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Deal Opens Doors for Overdose Antidote Makers

More companies could begin making an easy-to-use version of an opioid overdose antidote.

AP Photo/Keith Srakocic
In this Thursday, Sept. 12, 2019 file photo, a police officer holds a box of Narcan, a drug used to treat opioid overdoses, that the department officers carry in their patrol vehicles in Jackson Township, Butler County, Pa. More companies could begin making the easy-to-use version of the medication under a deal announced Thursday, Jan. 2, 2020 by New York's attorney general.

NEW YORK (AP) β€” More companies could begin making an easy-to-use version of an opioid overdose antidote under a deal announced Thursday by New York's attorney general.

Under the agreement, Emergent BioSolutions will no longer enforce a contract that had allowed it to be the only company to develop a nasal spray version of the drug nalmefene for use as an antidote in a nasal spray.

The attorney general's office said the new agreement came after it found that Adapt Pharma, which has since been bought by Rockville, Maryland-based Emergent, had the exclusive rights to sell the drug using Aptar Pharma's nasal spray technology. The drug is still in the pipeline and is not on the market, though.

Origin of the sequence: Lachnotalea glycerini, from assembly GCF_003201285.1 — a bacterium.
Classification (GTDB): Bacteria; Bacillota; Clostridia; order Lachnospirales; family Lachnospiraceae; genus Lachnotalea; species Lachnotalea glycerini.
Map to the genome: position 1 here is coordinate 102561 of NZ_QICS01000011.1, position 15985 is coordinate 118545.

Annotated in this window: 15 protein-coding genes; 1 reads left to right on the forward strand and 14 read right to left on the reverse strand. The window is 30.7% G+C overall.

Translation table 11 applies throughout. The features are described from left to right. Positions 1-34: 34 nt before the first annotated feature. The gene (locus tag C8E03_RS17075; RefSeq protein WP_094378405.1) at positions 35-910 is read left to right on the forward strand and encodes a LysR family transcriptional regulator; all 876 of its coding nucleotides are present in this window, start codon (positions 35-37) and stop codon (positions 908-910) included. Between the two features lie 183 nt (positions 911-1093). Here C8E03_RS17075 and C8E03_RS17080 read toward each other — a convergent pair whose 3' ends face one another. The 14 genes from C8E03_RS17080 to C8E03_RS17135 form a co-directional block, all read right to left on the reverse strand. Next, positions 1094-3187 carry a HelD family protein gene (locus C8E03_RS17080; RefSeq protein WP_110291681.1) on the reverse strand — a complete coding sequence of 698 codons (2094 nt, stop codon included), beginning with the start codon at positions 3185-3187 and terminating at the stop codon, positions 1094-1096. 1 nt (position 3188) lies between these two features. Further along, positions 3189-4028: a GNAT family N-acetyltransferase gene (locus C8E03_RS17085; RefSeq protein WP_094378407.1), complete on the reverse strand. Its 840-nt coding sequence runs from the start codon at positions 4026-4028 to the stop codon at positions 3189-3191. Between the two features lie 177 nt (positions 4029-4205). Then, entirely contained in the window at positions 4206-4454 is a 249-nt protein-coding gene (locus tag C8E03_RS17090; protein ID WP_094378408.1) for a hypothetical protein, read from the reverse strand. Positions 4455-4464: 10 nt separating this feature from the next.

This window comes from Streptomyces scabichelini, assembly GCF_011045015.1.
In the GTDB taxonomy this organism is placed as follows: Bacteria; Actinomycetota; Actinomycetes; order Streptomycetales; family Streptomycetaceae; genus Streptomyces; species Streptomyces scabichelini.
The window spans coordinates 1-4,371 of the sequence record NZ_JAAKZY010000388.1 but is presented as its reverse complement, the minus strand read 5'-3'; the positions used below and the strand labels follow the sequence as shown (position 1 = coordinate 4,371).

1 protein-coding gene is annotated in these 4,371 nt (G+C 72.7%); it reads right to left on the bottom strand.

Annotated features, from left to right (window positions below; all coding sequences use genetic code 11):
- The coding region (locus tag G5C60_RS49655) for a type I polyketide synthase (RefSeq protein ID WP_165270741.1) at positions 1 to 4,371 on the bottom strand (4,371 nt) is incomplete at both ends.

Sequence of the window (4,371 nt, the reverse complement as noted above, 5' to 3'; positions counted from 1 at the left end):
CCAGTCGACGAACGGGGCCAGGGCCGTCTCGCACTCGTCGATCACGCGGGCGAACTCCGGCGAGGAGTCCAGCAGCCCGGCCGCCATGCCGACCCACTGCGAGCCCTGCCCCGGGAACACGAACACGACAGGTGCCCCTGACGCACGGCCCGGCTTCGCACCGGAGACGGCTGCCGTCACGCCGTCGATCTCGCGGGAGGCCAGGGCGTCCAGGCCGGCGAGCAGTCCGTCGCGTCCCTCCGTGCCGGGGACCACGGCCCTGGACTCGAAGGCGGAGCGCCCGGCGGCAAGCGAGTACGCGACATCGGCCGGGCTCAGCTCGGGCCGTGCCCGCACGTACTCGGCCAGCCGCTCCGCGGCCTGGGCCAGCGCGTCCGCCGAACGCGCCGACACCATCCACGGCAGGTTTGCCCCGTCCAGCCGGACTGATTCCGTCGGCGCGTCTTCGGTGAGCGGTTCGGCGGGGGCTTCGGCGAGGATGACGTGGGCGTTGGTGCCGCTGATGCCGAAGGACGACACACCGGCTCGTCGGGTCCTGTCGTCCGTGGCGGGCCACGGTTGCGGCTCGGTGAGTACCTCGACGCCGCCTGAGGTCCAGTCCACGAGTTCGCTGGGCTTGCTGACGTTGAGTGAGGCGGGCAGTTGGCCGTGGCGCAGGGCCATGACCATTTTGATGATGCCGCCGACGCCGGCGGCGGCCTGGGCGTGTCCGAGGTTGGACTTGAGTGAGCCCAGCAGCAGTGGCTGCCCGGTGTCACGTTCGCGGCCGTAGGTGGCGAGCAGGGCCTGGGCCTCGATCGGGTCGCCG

β€œGiven the tragic, devastating effects of the opioid crisis, and the urgent need for additional drugs for the emergency treatment of opioid overdoses, my office will do whatever possible to ensure that there are no unnecessary impediments to the development of additional life-saving opioid overdose reversal drugs,” Attorney General Letitia James said in a written statement.

The agreement with James's office does not affect Narcan, a spray version of the drug naloxone now sold by Emergent. That from is popular for police, firefighters and others to use to try to revive people who are overdosing. It is not subject to an exclusivity agreement on the spray technology.

Narcan retails for about $140 for two doses, but the company sells that amount to first responders for $75.

More than 400,000 deaths in the U.S. since 2000 have been linked to opioids, a class of drugs that includes heroin, fentanyl, and prescription painkillers such as Vicodin and OxyContin.

Companies would still need Food and Drug Administration approval before their products could be on the market.

There is at least one effort to introduce a generic version of a naloxone nasal spray. Purdue Pharma, the maker of OxyContin, announced a grant in 2018 for a nonprofit drug company to develop one.

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